SC to review 2007 Rules on Writ of Amparo
Kristine Joy Patag (Philstar.com) - September 10, 2020 - 5:06pm

MANILA, Philippines — The Supreme Court will review its rules on the writ of Amparo, or protection writ, first issued in 2007, Court Administrator Midas Marquez said.

“We will review the procedure of the writ of amparo and we will see how we can strengthen the writ of amparo to, in effect, strengthen those who come before the courts... and ask for protection,” Midas told the House panel on Thursday.

The writ of amparo is a protection extended to petitioners when threats to their life, liberty and security emanate from the military, police and other state security forces. It covers extralegal killings and enforced disappearances or threats thereof.

During the House of Representatives’ deliberations on the Judiciary’s budget, Rep. Carlos Zarate (BAYAN Muna party-list) asked Marquez on possible changes on the Rule on the Writ of Amparo.

The lawmaker mentioned the case of slain rights worker Zara Alvarez whose organization, Karapatan, sought protection from the court against perceived State-sponsored harassment.

READ: Slain rights worker Zara Alvarez laid to rest

Fifteen months from when they first ran to the court for protection, Alvarez was gunned down in a private village in Bacolod City. She was the 13th rights worker of Karapatan killed since the start of the Duterte administration.

“What the ordinary citizens are thinking is to seek the courts, but if the courts can no longer protect them, where will they run?” Zarate said in Filipino.

Marquez said that Chief Justice Diosdado Peralta, who chairs the rules committee, will welcome a review of the rules for the petition for the writ of amparo.

“Our rules are ever evolving and are subjected to constant review... I am very certain that [Peralta] will welcome the review of the writ of procedure for filing petition for writ of amparo and to see how we can strengthen this remedy given by the court more than ten years ago,” he added.

The case of Zara Alvarez

Zarate, who disclosed that he was part of two group of petitioners who sought protection from courts, narrated how it has become difficult to secure a writ of amparo from the courts.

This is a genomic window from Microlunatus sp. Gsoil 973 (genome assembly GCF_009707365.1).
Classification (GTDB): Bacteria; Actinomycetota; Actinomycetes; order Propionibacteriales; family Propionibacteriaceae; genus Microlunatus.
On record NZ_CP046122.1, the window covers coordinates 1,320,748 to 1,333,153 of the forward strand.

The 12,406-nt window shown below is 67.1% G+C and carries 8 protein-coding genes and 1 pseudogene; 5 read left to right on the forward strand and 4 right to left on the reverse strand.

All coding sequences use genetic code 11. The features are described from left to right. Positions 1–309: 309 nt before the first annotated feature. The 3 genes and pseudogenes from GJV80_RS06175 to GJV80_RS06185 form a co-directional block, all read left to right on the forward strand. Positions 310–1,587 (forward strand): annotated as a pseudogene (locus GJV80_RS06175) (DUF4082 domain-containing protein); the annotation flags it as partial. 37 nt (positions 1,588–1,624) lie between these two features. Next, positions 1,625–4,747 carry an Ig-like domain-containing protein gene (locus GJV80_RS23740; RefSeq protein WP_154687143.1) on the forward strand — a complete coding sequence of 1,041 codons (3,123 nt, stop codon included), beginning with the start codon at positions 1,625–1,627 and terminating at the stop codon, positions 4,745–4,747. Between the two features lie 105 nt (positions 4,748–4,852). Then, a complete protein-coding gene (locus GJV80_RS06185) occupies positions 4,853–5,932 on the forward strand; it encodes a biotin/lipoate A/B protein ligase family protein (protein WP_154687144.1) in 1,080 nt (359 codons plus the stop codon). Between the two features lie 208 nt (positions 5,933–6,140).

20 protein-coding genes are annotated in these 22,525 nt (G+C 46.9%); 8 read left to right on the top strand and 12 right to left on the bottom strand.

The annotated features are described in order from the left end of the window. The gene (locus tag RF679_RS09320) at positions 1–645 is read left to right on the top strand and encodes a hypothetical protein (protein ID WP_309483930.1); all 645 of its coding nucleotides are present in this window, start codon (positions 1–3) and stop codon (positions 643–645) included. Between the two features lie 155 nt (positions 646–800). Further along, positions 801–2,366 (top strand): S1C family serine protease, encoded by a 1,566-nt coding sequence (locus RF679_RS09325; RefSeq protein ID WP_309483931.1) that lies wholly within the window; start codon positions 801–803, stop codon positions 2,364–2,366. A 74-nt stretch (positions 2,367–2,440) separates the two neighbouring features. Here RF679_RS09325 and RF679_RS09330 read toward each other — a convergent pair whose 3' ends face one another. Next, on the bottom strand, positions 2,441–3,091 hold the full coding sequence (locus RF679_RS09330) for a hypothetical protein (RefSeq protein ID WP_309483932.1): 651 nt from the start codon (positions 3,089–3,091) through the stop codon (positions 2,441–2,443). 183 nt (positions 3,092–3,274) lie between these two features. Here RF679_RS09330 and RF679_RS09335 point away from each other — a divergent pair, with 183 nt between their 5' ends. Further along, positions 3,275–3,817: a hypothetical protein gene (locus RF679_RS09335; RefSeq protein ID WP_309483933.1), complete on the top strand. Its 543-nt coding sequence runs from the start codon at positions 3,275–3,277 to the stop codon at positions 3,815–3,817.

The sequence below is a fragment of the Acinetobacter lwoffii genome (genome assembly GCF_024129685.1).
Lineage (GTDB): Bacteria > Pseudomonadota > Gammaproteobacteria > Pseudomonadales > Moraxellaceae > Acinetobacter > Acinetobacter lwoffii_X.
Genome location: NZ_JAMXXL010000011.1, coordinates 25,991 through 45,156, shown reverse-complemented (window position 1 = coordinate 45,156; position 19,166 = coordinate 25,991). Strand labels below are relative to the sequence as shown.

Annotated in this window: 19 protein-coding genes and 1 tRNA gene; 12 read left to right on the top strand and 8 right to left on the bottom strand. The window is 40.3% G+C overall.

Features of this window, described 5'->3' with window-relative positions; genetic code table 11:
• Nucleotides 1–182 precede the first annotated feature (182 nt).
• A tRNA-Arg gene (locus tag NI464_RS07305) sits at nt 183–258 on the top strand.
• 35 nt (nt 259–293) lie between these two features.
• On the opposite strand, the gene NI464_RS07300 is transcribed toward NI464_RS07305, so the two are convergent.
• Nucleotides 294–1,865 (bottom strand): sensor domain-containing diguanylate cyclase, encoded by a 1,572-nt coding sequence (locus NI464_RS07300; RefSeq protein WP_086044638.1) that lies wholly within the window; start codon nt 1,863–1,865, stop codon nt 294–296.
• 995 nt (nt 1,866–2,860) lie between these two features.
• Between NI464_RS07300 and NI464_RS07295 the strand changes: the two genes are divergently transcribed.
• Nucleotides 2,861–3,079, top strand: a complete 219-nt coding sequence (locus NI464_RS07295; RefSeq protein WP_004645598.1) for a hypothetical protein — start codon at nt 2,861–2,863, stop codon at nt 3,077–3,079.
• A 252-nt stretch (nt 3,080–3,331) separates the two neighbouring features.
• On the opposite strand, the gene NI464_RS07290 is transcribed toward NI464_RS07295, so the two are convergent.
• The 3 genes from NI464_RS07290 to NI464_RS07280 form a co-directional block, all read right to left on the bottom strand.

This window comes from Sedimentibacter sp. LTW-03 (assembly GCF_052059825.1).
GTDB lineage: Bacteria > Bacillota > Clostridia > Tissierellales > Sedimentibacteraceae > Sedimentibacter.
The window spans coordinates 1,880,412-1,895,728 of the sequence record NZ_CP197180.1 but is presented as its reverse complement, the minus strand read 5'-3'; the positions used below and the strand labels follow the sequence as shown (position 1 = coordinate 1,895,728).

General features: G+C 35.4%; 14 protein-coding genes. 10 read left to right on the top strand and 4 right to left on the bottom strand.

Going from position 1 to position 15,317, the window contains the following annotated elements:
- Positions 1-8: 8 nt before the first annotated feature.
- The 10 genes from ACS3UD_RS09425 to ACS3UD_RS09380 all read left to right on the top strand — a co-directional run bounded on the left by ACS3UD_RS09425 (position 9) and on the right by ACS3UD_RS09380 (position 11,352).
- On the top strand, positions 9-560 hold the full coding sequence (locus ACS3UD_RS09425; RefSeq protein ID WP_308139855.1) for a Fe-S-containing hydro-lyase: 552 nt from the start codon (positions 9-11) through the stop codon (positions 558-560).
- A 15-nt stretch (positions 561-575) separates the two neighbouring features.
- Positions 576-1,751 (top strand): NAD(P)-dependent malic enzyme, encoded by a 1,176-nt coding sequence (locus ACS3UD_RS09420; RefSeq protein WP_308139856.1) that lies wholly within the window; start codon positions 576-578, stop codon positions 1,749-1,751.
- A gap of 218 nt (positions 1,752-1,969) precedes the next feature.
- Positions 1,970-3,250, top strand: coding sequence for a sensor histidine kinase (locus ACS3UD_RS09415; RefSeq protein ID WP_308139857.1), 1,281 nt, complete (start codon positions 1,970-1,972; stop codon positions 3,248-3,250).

“Wag sana yung burden nasa petitioner. Nahihirapan ang mga petitioner to prove, so it defeats the purpose of the writ of amparo that is a protective writ,” he said.

(I wish we do not place the burden on the petitioner. The petitioners are having a difficult time to prove, so it defeats the purpose of the writ of amparo that is a protective writ.)

“Let us not wait for another case of Alvarez,” Zarate added.

Under the 2007 Rules, the petition must contain personal circumstances of the petitioner; name and personal circumstances of the respondent; the right violated and how the threat or violation is committed; the investigation conduct, if any; actions and recourse taken by the petitioner to determine the fate of the aggrieved party and the identity of the person responsible for the threat; and the relief prayed for.

When the Court of Appeals junked Karapatan’s petition, it held that they did not conform to the requirements of the rules on writs of amparo and habeas data, such as absence of judicial affidavits and failure to establish that their rights were violated or threatened.

Karapatan has since elevated the court’s dismissal to the SC’s Third Division.

In a manifestation filed on September 1, Karapatan detailed the fate of Alvarez, who was supposed to be one of their witnesses to shed light on the red-tagging and harassment that human rights workers receive.

"Alvarez could have been given protection by the privilege of amparo and habeas data, had the same been granted by the Court a quo. It is too late now," Karapatan said.

CARLOS ZARATE MIDAS MARQUEZ SUPREME COURT WRIT OF AMPARO ZARA ALVAREZ
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